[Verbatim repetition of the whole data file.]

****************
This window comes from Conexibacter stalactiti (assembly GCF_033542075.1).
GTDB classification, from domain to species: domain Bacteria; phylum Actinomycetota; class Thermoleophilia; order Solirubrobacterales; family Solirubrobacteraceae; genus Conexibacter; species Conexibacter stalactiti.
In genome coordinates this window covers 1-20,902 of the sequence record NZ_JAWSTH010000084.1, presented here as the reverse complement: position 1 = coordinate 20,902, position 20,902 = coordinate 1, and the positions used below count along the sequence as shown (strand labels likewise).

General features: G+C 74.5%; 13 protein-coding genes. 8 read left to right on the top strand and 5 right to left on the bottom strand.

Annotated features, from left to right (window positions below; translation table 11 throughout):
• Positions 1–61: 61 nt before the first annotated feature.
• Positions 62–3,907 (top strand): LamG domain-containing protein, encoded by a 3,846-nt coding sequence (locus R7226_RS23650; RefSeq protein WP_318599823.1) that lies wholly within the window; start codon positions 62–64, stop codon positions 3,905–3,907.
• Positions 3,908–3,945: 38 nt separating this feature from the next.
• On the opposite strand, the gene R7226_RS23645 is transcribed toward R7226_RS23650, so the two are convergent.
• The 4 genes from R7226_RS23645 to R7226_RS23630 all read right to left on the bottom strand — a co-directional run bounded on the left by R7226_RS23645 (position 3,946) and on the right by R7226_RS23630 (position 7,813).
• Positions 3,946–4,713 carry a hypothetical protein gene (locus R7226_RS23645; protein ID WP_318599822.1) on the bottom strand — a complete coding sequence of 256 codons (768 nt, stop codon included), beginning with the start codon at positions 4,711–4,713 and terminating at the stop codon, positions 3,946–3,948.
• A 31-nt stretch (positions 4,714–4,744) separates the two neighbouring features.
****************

This window comes from Conexibacter stalactiti (assembly GCF_033542075.1).
GTDB classification, from domain to species: domain Bacteria; phylum Actinomycetota; class Thermoleophilia; order Solirubrobacterales; family Solirubrobacteraceae; genus Conexibacter; species Conexibacter stalactiti.
In genome coordinates this window covers 1-20,902 of the sequence record NZ_JAWSTH010000084.1, presented here as the reverse complement: position 1 = coordinate 20,902, position 20,902 = coordinate 1, and the positions used below count along the sequence as shown (strand labels likewise).

General features: G+C 74.5%; 13 protein-coding genes. 8 read left to right on the top strand and 5 right to left on the bottom strand.

Annotated features, from left to right (window positions below; translation table 11 throughout):
• Positions 1–61: 61 nt before the first annotated feature.
• Positions 62–3,907 (top strand): LamG domain-containing protein, encoded by a 3,846-nt coding sequence (locus R7226_RS23650; RefSeq protein WP_318599823.1) that lies wholly within the window; start codon positions 62–64, stop codon positions 3,905–3,907.
• Positions 3,908–3,945: 38 nt separating this feature from the next.
• On the opposite strand, the gene R7226_RS23645 is transcribed toward R7226_RS23650, so the two are convergent.
• The 4 genes from R7226_RS23645 to R7226_RS23630 all read right to left on the bottom strand — a co-directional run bounded on the left by R7226_RS23645 (position 3,946) and on the right by R7226_RS23630 (position 7,813).
• Positions 3,946–4,713 carry a hypothetical protein gene (locus R7226_RS23645; protein ID WP_318599822.1) on the bottom strand — a complete coding sequence of 256 codons (768 nt, stop codon included), beginning with the start codon at positions 4,711–4,713 and terminating at the stop codon, positions 3,946–3,948.
• A 31-nt stretch (positions 4,714–4,744) separates the two neighbouring features.